12

I've created a few new UDTs in PostgreSQL. However, now I have two problems:

  1. how to see which UDTs have been defined?
  2. how to see the columns defined within these UDTs?

Unfortunately, I couldn't find anything on that in the PostgreSQL documentation.

17

Does this get you started?

SELECT n.nspname AS schema,
        pg_catalog.format_type ( t.oid, NULL ) AS name,
        t.typname AS internal_name,
        CASE
            WHEN t.typrelid != 0
            THEN CAST ( 'tuple' AS pg_catalog.text )
            WHEN t.typlen < 0
            THEN CAST ( 'var' AS pg_catalog.text )
            ELSE CAST ( t.typlen AS pg_catalog.text )
        END AS size,
        pg_catalog.array_to_string (
            ARRAY( SELECT e.enumlabel
                    FROM pg_catalog.pg_enum e
                    WHERE e.enumtypid = t.oid
                    ORDER BY e.oid ), E'\n'
            ) AS elements,
        pg_catalog.obj_description ( t.oid, 'pg_type' ) AS description
    FROM pg_catalog.pg_type t
    LEFT JOIN pg_catalog.pg_namespace n
        ON n.oid = t.typnamespace
    WHERE ( t.typrelid = 0
            OR ( SELECT c.relkind = 'c'
                    FROM pg_catalog.pg_class c
                    WHERE c.oid = t.typrelid
                )
        )
        AND NOT EXISTS
            ( SELECT 1
                FROM pg_catalog.pg_type el
                WHERE el.oid = t.typelem
                    AND el.typarray = t.oid
            )
        AND n.nspname <> 'pg_catalog'
        AND n.nspname <> 'information_schema'
        AND pg_catalog.pg_type_is_visible ( t.oid )
    ORDER BY 1, 2;

In psql you can \set ECHO_HIDDEN on to make psql show you the queries used to generate the output of the \d... commands. I've found these queries to be very useful as a starting point when digging metadata out of databases.

Update: 2019-12-16

For composite types, the columns metadata can be determined using something like the following:

WITH types AS (
    SELECT n.nspname,
            pg_catalog.format_type ( t.oid, NULL ) AS obj_name,
            CASE
                WHEN t.typrelid != 0 THEN CAST ( 'tuple' AS pg_catalog.text )
                WHEN t.typlen < 0 THEN CAST ( 'var' AS pg_catalog.text )
                ELSE CAST ( t.typlen AS pg_catalog.text )
                END AS obj_type,
            coalesce ( pg_catalog.obj_description ( t.oid, 'pg_type' ), '' ) AS description
        FROM pg_catalog.pg_type t
        JOIN pg_catalog.pg_namespace n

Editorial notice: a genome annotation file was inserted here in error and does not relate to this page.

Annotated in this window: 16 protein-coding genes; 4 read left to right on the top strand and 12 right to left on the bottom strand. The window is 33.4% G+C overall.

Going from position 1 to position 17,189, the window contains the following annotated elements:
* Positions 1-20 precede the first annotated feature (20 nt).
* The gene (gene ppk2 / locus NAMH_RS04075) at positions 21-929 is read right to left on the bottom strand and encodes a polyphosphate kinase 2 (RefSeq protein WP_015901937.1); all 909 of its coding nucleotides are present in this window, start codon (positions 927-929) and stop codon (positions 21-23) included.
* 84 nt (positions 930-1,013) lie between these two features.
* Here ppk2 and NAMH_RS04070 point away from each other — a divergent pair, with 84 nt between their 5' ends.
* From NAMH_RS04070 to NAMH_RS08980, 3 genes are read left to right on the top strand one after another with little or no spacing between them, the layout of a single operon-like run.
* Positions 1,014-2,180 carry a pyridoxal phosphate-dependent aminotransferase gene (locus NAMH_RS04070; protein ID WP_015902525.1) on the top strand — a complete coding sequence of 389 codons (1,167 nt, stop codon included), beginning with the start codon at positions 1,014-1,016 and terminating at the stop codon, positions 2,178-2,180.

ON n.oid = t.typnamespace
        WHERE ( t.typrelid = 0
                OR ( SELECT c.relkind = 'c'
                        FROM pg_catalog.pg_class c
                        WHERE c.oid = t.typrelid ) )
            AND NOT EXISTS (
                    SELECT 1
                        FROM pg_catalog.pg_type el
                        WHERE el.oid = t.typelem
                        AND el.typarray = t.oid )
            AND n.nspname <> 'pg_catalog'
            AND n.nspname <> 'information_schema'
            AND n.nspname !~ '^pg_toast'
),
cols AS (
    SELECT n.nspname::text AS schema_name,
            pg_catalog.format_type ( t.oid, NULL ) AS obj_name,
            a.attname::text AS column_name,
            pg_catalog.format_type ( a.atttypid, a.atttypmod ) AS data_type,
            a.attnotnull AS is_required,
            a.attnum AS ordinal_position,
            pg_catalog.col_description ( a.attrelid, a.attnum ) AS description
        FROM pg_catalog.pg_attribute a
        JOIN pg_catalog.pg_type t
            ON a.attrelid = t.typrelid
        JOIN pg_catalog.pg_namespace n
            ON ( n.oid = t.typnamespace )
        JOIN types
            ON ( types.nspname = n.nspname
                AND types.obj_name = pg_catalog.format_type ( t.oid, NULL ) )
        WHERE a.attnum > 0
            AND NOT a.attisdropped
)
SELECT cols.schema_name,
        cols.obj_name,
        cols.column_name,
        cols.data_type,
        cols.ordinal_position,
        cols.is_required,
        coalesce ( cols.description, '' ) AS description
    FROM cols
    ORDER BY cols.schema_name,
            cols.obj_name,
            cols.ordinal_position ;
| improve this answer | |